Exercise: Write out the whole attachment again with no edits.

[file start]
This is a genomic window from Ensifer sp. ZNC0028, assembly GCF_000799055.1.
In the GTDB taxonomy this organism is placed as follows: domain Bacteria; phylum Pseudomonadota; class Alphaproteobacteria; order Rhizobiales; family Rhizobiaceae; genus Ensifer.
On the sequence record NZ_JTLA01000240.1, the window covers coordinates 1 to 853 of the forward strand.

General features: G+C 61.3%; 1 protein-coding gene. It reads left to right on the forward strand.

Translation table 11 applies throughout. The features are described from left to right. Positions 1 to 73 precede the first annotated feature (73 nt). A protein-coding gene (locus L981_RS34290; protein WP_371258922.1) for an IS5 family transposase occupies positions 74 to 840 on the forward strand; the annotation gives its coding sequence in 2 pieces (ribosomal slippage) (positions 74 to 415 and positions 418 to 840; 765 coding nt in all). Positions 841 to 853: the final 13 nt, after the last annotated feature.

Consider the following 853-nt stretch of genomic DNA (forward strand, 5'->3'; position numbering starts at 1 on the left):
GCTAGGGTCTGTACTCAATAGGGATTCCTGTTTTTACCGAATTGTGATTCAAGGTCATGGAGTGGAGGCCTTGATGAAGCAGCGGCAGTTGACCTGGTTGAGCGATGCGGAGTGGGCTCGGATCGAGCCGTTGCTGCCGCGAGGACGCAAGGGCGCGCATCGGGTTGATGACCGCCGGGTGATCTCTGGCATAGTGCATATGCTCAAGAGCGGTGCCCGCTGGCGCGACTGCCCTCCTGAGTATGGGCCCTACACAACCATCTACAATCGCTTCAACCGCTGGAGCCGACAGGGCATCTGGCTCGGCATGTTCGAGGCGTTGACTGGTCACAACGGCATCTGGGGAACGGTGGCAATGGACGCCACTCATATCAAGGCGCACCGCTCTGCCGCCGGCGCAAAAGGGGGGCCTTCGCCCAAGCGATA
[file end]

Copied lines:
This is a genomic window from Ensifer sp. ZNC0028, assembly GCF_000799055.1.
In the GTDB taxonomy this organism is placed as follows: domain Bacteria; phylum Pseudomonadota; class Alphaproteobacteria; order Rhizobiales; family Rhizobiaceae; genus Ensifer.
On the sequence record NZ_JTLA01000240.1, the window covers coordinates 1 to 853 of the forward strand.

General features: G+C 61.3%; 1 protein-coding gene. It reads left to right on the forward strand.

Translation table 11 applies throughout. The features are described from left to right. Positions 1 to 73 precede the first annotated feature (73 nt). A protein-coding gene (locus L981_RS34290; protein WP_371258922.1) for an IS5 family transposase occupies positions 74 to 840 on the forward strand; the annotation gives its coding sequence in 2 pieces (ribosomal slippage) (positions 74 to 415 and positions 418 to 840; 765 coding nt in all). Positions 841 to 853: the final 13 nt, after the last annotated feature.

Consider the following 853-nt stretch of genomic DNA (forward strand, 5'->3'; position numbering starts at 1 on the left):
GCTAGGGTCTGTACTCAATAGGGATTCCTGTTTTTACCGAATTGTGATTCAAGGTCATGGAGTGGAGGCCTTGATGAAGCAGCGGCAGTTGACCTGGTTGAGCGATGCGGAGTGGGCTCGGATCGAGCCGTTGCTGCCGCGAGGACGCAAGGGCGCGCATCGGGTTGATGACCGCCGGGTGATCTCTGGCATAGTGCATATGCTCAAGAGCGGTGCCCGCTGGCGCGACTGCCCTCCTGAGTATGGGCCCTACACAACCATCTACAATCGCTTCAACCGCTGGAGCCGACAGGGCATCTGGCTCGGCATGTTCGAGGCGTTGACTGGTCACAACGGCATCTGGGGAACGGTGGCAATGGACGCCACTCATATCAAGGCGCACCGCTCTGCCGCCGGCGCAAAAGGGGGGCCTTCGCCCAAGCGATA